DAVID ALSCHULER these legal capabilities to assist persons who need representation. ” Alschuler has been honored five times by "Put Something Back," and received The Florida Bar President's 2018 Pro Bono Service Award for the 11th Judicial Circuit in January. He has mentored law students, colleagues and new pro bono attorneys in foreclosure cases. Recently, Alschuler was appointed pro bono guardian ad litem, representing a child in a post-divorce case that spans Miami-Dade and Orange Counties, including the filing of a criminal case against one of the parents. In another case, he mentored a young man for a year through the “I’m Ready” program, af-

ter his pro bono client had been convicted of serious offenses. Alschuler has also been actively involved in the Miami-Dade State Attorney’s Office’s “Second Chance – One Stop” sealing and expungement program, and the Joint Clemency Project to Restore Voting Rights for Convicted Felons. Reflecting on the importance of pro bono service, Alschuler encourages other attorneys to take on these important cases. “Acting in an altruistic manner is good karma and benefits your own well-being,” he says. ‘It also provides a platform for networking, business development and professional development.”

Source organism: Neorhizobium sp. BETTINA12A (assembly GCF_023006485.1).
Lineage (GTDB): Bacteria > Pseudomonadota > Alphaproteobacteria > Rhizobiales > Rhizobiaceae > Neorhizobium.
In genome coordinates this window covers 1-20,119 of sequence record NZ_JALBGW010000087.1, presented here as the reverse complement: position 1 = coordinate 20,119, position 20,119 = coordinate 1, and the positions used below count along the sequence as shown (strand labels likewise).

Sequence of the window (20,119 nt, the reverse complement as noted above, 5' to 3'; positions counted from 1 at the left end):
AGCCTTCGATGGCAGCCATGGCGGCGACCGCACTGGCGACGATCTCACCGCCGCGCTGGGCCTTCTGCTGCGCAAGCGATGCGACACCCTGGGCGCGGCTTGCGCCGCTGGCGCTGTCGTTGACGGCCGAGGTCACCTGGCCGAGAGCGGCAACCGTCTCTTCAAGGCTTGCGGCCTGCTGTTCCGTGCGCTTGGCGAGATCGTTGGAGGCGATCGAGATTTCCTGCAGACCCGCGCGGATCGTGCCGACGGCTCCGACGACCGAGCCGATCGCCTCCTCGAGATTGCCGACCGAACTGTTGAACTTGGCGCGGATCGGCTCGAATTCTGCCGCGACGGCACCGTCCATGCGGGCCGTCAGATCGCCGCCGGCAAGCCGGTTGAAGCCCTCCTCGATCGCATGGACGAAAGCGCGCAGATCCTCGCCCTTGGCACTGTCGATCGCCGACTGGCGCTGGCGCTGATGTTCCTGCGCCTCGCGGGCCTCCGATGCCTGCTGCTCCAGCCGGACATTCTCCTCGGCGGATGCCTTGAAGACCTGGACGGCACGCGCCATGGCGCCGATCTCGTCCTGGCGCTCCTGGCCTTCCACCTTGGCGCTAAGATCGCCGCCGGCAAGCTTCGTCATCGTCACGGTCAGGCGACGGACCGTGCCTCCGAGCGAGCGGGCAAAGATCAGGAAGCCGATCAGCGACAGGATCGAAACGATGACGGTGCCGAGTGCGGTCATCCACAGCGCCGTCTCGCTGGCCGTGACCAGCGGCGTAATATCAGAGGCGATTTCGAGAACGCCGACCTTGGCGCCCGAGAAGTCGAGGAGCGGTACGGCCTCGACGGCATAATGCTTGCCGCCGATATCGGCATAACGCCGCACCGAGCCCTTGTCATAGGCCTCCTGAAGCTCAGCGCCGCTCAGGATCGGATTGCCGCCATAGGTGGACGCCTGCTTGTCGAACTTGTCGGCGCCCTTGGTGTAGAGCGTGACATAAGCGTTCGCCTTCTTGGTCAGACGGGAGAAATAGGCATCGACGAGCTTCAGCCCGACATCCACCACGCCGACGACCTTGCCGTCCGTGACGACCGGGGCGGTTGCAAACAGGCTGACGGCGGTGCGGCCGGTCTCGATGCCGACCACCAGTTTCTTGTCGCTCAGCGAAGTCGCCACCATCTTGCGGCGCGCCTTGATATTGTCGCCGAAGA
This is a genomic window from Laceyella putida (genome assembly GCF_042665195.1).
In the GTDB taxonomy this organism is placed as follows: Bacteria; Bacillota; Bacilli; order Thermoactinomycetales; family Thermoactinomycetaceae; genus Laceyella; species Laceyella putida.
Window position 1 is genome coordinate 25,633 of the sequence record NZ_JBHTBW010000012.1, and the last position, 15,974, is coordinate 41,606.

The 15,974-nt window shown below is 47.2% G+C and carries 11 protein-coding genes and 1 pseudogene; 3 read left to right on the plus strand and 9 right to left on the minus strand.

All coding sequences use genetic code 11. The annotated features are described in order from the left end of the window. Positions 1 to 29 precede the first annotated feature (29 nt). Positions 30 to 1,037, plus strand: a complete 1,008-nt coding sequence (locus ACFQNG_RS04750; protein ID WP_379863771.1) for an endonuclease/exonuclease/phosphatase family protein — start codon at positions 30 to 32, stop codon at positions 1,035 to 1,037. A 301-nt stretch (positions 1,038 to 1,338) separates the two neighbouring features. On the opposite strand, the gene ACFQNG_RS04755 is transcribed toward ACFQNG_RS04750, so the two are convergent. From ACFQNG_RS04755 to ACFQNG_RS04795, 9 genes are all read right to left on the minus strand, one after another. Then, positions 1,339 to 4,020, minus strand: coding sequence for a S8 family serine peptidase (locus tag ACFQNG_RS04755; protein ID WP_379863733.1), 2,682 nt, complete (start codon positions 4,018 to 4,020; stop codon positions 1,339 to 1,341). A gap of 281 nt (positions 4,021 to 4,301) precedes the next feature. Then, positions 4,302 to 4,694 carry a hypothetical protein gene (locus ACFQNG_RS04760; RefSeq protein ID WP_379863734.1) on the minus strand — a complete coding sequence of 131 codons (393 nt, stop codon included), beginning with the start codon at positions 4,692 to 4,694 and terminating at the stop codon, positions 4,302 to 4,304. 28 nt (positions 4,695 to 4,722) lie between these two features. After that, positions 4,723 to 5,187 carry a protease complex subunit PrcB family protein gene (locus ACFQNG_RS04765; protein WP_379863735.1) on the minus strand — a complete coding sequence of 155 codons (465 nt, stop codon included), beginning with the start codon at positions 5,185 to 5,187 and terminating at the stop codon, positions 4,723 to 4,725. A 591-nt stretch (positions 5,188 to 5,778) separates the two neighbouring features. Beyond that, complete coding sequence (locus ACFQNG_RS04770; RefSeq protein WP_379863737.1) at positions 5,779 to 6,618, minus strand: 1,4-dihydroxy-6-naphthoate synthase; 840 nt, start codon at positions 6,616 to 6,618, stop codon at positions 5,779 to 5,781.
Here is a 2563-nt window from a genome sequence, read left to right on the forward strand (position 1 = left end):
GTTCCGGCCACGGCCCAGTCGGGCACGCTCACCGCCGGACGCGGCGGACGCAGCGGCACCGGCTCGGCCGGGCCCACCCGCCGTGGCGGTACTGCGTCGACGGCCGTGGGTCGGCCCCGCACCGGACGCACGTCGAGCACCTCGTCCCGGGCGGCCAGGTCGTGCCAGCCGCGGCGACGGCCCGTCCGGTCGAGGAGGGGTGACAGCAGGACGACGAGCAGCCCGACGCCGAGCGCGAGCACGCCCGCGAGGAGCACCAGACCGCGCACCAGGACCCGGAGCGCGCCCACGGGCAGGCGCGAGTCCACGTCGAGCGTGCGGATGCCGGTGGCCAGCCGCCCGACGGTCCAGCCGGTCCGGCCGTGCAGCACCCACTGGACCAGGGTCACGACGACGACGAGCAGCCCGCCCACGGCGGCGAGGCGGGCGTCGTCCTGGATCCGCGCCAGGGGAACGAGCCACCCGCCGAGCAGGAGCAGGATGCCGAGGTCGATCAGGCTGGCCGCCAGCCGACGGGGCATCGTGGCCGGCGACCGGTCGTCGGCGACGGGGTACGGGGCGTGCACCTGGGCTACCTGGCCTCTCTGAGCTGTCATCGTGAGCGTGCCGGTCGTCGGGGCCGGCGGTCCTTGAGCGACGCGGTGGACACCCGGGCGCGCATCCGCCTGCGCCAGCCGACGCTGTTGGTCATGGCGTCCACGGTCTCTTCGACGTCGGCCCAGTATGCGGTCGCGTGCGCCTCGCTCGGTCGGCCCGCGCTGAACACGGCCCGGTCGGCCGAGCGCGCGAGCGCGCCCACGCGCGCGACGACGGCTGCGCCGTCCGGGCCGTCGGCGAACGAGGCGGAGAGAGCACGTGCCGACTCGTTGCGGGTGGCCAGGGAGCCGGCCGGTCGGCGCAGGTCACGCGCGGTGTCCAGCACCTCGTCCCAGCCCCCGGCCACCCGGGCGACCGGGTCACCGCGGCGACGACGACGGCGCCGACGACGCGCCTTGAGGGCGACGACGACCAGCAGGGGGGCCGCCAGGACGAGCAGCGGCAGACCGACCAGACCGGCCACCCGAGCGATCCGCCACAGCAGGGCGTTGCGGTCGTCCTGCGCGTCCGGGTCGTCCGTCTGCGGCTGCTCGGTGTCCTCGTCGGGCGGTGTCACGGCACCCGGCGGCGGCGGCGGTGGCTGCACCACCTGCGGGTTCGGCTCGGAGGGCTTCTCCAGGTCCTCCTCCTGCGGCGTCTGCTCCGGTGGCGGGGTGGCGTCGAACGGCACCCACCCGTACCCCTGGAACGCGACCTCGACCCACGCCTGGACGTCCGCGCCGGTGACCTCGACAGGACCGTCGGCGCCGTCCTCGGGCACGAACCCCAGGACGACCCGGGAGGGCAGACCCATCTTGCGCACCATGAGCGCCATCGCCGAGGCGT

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Wearable Medical Devices Raise Issues for Physicians BY STEPHANIE L. CARMAN

In South Florida and across the country, a growing number of physicians are using wearable medical devices to monitor chronic conditions. Today’s monitoring devices, along with their sophisticated applications, have a multitude of benefits, including providing constant care and reducing the cost and need for office visits. They can potentially save lives and assist with ensuring the delivery of cost-effective patient care. However, there are important legal considerations that physicians should understand when deploying this rapidly evolving technology. One of the most important issues is data privacy. Various state and federal laws impose requirements on the disclosure and, occasionally,